Supervised exercise programs incorporating resistance training can improve the quality of life of men with prostate cancer (PCa).
Investigators led by Riccardo Valdagni, MD, PhD, and Lara Bellardita, PsyD, PhD, of the Fondazione IRCSS Istituto Nazionale dei Tumori in Milan, Italy, conducted a systematic review of randomized controlled trials (RCTs) testing lifestyle interventions, such as diet or exercise, for PCa patients. They identified 17 RCTs published 2003 to 2015 involving 1989 patients (aged 65 to 74) from 7 countries. Quality of life was the main end point and was assessed by various tools, such as the generic Short Form 36 Health Survey (SF-36) and the disease-specific Functional Assessment of Cancer Therapy-Prostate scale (FACT-P).
Due to study heterogeneity, meta-analyses could not be performed. Eight studies involved patients undergoing androgen deprivation therapy (ADT)—for whom exercise is recommended to reduce adverse effects—3 radiation therapy, and 1 each active surveillance, radical prostatectomy, and radiation plus ADT. The remaining studies included different active treatments. Control groups received standard care or active monitoring.
The quality of the evidence was strongest for exercise interventions, which lasted 4 weeks up to 8 years and were supervised by exercise physiologists, specialists, or kinesiotherapists, according to results published in Oncology Hematology. The findings on dietary or combined interventions were less robust, although cutting calories potentially reduces body mass index and thereby improves quality of life.
In most studies on physical activity, resistance exercises, such as weightlifting for 6 months, significantly improved patients’ quality of life, along with mood, fatigue, physical functioning, and sexual functioning. A 2009 study by Roanne Segal, MD, FRCPC, et al, for example, found that resistance training provided lasting benefits compared with aerobics involving walking, jogging, or cycling (J Clin Oncol 2009 Jan 20;27(3):344-51). In addition, a 2007 study by Uma Monga, MD, et al. found that an 8-week cardiovascular exercise program for patients with localized PCa treated with radiation improved cardiovascular fitness, flexibility, muscle strength, fatigue, and quality of life (Arch Phys Med Rehabil. 2007 Nov;88(11):1416-22).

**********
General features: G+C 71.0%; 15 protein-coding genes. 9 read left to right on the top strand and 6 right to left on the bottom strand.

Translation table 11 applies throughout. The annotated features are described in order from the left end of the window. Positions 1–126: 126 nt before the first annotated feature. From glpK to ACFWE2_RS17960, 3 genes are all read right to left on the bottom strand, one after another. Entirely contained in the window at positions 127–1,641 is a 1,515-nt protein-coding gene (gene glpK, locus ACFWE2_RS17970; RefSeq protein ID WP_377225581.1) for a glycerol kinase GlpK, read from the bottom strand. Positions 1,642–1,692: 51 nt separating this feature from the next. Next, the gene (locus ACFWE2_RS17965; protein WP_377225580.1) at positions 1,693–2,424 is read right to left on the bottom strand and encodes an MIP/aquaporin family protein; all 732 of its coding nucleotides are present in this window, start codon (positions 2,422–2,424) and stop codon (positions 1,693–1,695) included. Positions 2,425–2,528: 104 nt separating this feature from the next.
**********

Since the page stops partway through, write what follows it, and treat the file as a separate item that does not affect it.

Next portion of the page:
“…[E]xercises where the body’s musculature has to work against some type of resistance should be particularly proposed for PCa patients,” according to Dr Valdagni, Dr Bellardita, and colleagues. “Resistance training based on improving muscles strengths was also shown to have positive effects on mood and physical functioning of healthy older men.”
Patient motivation is a key aspect for the success of any program, the investigators noted. They encouraged additional research, especially quality studies on age-based exercise programs.
1. 1. Menichetti J, Villa S, Magnani T, et al. Lifestyle interventions to improve the quality of life of men with prostate cancer: A systematic review of randomized controlled trials. Onc Hema. doi: 10.1016/j.critrevonc.2016.10.007.